The MAP sensor is only indicating pressure on one side of the butterfly though - My thinking is since these have a crankshaft driven supercharger and RPM is still high, even with the dump valve open there is likely a large pressure difference inside vs outside the butterfly. 

I have seen a similar but opposite effect when trying to open the throttle.  Some BMW's have butterfly shaft slightly offset from center, so on those if you let them close too much when returning to idle they are sucked shut so hard you cant even move it with a screwdriver or similar.

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adjusting for boost pressure seems like a fix for the problem you initially reported, but looking at that last log with the engine off, I think you may have tuned the ethrottle a little too aggressively as far as "how much force do I apply to match big changes" and a little too soft on "if i'm close to target, how hard do I try to get that last little bit". You're over shooting the target TPS a bit, and then staying a couple % off target for at least the half a second visible in the log. If this is a race only bike, you'll just have to be aware of this and if it tries to stall when returning to idle, give it a bit of gas (its also not great for throttle motor life span to drive it open past 100% like it looks like its trying to do). If its street driven you'll want to tune it a bit better as I suspect any small (<5% change in throttle will fell a bit lazy)



In this screenshot (about 0.5 seconds from the red line where TPS hits 0% to where the yellow line is) you can see the target dropped to 1% when you got off the throttle, but the TPS % overshot this and went all the way to 0%. It then stays at 0% for at least that half second before you give it more gas. If this was trying to return to idle at 1-2% TPS, it would stall.

The second thing i've highlighted is on the TPS main and sub voltages, that the voltage spikes past the 100% level for about 0.25 of a second when you go full throttle then drops back a bit. The ECU sees this whole thing at 100% TPS, so it means you are exceeding the "100%" you saw on your TPS calibration for a bit, but its not likely a calibration error. Bascially your throttle blade/motor is buidling up some inertia and hitting the stops on the TPS while the motor is still applying force. This will shorten the life of the throttle/motor/sensor, but I cant say by how much as its entirely model specific.

The proper fix would be to tune the PID numbers a little more carefully with the engine off until you iron out both these problems, but the quick and dirty fix is just set you AP->TP table to max out at 95-98% instead of 100, and either live with the inconsistent return to idle or add 1-2% to the entire "0" row of the AP-TP table and let it idle a bit higher.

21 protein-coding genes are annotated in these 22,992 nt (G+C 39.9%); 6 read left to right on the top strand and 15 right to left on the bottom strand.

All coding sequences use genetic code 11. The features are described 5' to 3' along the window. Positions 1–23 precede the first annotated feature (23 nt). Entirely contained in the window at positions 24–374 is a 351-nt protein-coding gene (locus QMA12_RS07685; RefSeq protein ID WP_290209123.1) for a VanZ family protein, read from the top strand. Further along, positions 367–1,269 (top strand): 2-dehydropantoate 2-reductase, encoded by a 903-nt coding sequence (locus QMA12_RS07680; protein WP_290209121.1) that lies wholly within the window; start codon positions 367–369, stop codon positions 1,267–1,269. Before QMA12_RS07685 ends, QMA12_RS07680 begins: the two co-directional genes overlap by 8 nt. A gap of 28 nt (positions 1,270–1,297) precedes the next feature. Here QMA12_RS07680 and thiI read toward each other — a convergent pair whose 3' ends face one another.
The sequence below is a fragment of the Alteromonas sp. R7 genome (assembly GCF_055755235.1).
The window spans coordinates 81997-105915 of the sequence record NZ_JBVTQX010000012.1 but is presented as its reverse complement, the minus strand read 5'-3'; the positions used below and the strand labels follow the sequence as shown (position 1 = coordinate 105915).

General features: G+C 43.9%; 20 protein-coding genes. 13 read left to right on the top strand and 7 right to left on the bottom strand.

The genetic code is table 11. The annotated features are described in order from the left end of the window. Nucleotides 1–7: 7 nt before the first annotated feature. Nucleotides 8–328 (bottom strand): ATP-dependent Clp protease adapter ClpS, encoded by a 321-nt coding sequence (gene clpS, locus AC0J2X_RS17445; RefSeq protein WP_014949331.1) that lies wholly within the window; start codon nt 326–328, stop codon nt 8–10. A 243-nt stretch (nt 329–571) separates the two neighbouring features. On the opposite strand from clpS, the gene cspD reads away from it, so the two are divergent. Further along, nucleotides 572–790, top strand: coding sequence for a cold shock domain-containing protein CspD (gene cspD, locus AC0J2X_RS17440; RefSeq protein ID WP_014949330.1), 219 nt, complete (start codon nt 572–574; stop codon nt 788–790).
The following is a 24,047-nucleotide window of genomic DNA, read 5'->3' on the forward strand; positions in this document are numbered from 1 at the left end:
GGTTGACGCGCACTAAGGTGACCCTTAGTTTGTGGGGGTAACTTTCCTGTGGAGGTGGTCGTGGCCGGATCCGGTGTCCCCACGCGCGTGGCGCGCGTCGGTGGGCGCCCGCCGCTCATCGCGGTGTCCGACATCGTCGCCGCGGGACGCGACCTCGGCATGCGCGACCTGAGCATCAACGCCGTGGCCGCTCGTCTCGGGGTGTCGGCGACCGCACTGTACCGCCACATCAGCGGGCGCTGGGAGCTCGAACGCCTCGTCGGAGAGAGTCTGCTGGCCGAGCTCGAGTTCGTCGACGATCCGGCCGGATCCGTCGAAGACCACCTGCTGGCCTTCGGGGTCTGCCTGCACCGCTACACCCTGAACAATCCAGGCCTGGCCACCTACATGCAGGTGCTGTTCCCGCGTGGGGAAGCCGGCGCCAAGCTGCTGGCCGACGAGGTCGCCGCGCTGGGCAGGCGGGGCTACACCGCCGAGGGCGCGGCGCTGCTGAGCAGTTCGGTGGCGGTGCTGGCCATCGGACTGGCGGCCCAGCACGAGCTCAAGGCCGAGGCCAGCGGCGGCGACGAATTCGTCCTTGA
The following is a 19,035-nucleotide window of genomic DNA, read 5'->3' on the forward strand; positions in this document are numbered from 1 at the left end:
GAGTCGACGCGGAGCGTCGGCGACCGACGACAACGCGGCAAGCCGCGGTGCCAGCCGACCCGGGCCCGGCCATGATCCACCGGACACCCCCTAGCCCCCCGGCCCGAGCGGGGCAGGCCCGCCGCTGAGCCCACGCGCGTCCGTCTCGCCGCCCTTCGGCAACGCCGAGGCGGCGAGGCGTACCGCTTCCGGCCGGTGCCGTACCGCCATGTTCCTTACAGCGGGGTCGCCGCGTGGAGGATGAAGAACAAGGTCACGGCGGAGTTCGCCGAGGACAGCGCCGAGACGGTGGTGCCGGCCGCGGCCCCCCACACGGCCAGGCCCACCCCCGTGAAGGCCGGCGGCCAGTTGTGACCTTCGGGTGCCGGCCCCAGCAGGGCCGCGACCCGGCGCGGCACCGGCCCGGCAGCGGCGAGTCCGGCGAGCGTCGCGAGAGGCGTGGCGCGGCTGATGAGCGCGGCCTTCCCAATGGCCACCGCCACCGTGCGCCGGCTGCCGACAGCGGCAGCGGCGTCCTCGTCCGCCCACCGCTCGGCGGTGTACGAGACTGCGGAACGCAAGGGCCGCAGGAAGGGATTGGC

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It's a race bike, registered for the road but I don't know where you could hope to ride it!

I've previously seen and looked closely at the 0.7 seconds that it takes TPS to go from 0 to E-throttle target of 1 but put it down to "must be just the way the ECU does it"

Earlier in the week the zero row was set to 1.5 but the idle was over 2000rpm so I dropped the target in the 0-2000 to 1.0 to help keep the idle in check.

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That makes sense. The problem wont be "1.5 is too much", the problem will be the PID settings you have bascially mean "anywhere within 1% is near enough". I bet depending on how slowly you approach 0% target you can have it either hold 1-2% high or shoot 1-2% lower than target.

It only take about 30 min to tune it to pretty much dead on if you are methodical about it and have a reasonable understanding of what each value does. See my post above or the wikipedia article for PID tuning.

[edit] one of either I or D (cant remember right now) is essentially "how long do I tolerate errors", and so this is what you tweak to make it respond to "small errors held for a long time", in a shorter amount of time.

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That Wiki is tough reading, I did the best I could.

Setting I and D to zero and adjusting P till it flutters, then halve it and add I to stabilise then D to clean it up.

Resulted in P2.0  I.078  D5 but that wasn't good.

With some more tweaking I have ended with P 4.2   I.102  D 35 which has stopped the bounce at return to zero but TPS and APS are a fair way apart.




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Yeah its a bit maths-ey. I do like the GIF they have of the effects of each parameter change on the output graph. That always helps me visualise what i'm doing.

that p=4.2 log looks pretty good to me. Remember to compare the Ethrottle target % against TPS rather than APS -> TPS. the P value being 4.2 is a bit lower than most of the reccomended settings for various ethrottle's in the help file so you may be able to make it a bit more sensitive by increasing P by 1 or 2 and then tweaking the other 2 if needed but it certainly looks usable as is.

"Ethrottle target" is what the ECU is trying to hit, not the AP%, and it seems to follow this ok. The APS -> ethrottle target correlation you are seeing includes our AP->TP table and the offsets that are added through idle base table and similar idle controls. Ethrottle target is after the ECU puts all of this together and decides where it wants the TPS to be.

One thing you can do to check is to temporarily change your AP->TP table so 0%AP =  20% TP and 100% AP = 80% TP. That way you can easily see if you are overshooting the target. a tiny bit of overshoot is ok, and at 0/100% you wont see it, but it will matter when you go 0%->10% as it may jump up to say 20% for a bit then drop back down. Also try moving the throttle slowly and check it follows quickly and doesnt lag, and also run some tests to only part throttle. 

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(I was just making sure we were talking about the same thing!)

That was a good tip setting 20% and 80% in that table, with some fine tweaking I have zero bounce on normal throttle roll-off and snapped shut I sometimes get a poofteenth overrun which is corrected in 0.1-0.2 seconds. 

PID settings are now


I 0.102

D 30%

Looks like it's going to work much better now.  That's heaps for your time.